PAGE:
Sonia Khurana

In the year 2001, I moved from Delhi to Amsterdam. Getting a temporary citizen status meant having to fill lengthy forms, listing birthplace, profession, age etc of many tiers of relatives. Gathering all this information was no joy, and I was at the end of my tether when I called up my chacha [paternal uncle] to find out about my late father’s place of birth. “Toba Tek Sigh”: he told me. And everything about that dull, tedious day changed!

My maternal grandmother, Yashoda Rani Arya, was among the first batch of women to study medicine in Lahore Medical college. A modern girl, who took Sitar lessons after college, rode her sitar-strapped cycle in Lahore, she often bunked college, to get on to local trains, along with her friends, and go from village to village to ‘spread the message’ of ‘SwaraS. The girl gang would all be sent to jail for days, or even months, then released. and the cycle went on.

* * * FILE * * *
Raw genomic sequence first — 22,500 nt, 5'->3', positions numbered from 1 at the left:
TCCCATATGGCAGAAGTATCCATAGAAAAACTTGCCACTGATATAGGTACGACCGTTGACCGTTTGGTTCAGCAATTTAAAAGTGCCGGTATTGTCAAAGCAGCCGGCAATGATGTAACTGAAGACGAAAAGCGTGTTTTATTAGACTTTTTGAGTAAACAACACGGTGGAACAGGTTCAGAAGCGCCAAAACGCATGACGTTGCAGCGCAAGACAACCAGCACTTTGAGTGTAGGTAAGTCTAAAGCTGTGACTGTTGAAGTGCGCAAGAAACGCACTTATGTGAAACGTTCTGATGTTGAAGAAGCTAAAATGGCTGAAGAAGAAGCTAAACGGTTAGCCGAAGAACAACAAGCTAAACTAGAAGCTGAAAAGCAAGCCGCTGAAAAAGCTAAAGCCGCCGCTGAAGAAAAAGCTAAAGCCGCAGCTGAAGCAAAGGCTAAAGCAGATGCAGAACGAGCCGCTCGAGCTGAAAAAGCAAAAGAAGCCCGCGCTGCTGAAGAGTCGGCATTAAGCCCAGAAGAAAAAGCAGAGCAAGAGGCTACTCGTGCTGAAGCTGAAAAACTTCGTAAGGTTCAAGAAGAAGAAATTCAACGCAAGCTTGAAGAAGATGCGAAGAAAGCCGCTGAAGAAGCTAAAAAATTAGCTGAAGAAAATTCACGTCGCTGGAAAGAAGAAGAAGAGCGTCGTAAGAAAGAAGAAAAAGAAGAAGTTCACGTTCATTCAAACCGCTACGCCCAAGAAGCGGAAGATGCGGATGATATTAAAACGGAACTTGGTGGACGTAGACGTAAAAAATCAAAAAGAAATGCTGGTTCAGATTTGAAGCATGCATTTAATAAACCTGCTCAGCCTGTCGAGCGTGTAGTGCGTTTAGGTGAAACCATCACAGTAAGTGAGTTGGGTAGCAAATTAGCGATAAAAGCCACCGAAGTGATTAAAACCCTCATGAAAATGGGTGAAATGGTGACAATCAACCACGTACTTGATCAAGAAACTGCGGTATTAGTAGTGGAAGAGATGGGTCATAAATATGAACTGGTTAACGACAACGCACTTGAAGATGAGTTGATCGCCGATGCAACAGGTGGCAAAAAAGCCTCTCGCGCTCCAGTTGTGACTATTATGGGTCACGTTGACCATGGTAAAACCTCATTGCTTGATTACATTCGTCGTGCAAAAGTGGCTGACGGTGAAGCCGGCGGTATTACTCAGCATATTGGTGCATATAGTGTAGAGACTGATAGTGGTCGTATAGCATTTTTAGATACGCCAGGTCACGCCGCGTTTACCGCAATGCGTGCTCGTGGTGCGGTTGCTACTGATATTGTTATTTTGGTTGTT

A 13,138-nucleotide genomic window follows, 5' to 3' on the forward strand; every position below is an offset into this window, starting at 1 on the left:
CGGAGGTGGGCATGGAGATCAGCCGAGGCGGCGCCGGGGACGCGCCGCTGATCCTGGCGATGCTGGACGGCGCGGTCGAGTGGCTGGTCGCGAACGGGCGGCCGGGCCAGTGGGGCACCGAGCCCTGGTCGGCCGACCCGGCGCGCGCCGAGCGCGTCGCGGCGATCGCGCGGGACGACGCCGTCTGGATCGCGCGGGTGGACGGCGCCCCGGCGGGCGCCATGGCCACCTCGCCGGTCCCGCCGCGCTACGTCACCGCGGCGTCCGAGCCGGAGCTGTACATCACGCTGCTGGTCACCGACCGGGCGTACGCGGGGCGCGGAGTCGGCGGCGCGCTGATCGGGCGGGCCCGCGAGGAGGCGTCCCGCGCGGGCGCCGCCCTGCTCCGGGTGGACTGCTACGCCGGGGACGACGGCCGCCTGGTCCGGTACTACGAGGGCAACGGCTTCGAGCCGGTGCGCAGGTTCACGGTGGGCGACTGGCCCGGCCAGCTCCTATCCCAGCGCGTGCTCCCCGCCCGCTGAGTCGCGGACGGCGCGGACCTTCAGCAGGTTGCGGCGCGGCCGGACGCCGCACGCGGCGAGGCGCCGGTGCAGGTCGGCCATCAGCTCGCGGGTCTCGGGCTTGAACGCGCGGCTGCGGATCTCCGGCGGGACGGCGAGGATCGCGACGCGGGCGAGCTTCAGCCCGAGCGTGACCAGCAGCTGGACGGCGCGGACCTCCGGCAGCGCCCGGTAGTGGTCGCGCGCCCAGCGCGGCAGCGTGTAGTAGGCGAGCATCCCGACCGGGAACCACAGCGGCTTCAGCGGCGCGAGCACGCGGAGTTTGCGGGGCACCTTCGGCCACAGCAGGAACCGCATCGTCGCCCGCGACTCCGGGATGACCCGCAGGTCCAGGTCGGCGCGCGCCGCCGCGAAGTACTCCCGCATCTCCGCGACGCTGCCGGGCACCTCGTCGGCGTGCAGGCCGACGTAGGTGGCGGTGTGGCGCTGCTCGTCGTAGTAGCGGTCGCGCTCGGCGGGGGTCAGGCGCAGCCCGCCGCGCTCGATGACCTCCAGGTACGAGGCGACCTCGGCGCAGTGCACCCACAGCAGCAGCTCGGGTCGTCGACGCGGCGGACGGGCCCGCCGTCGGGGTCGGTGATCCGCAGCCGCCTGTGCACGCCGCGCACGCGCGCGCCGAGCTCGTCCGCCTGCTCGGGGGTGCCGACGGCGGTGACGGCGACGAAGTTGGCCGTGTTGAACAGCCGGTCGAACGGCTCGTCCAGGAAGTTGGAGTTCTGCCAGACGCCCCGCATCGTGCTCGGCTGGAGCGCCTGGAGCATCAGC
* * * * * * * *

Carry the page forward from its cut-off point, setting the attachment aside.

In my film, the world’ [2002] my maternal grandmother speaks of her travails in jail. She also gives a stoic account of the many houses they had moved through in 1947, from Lahore to Meerut, believing all the time that they would return one day!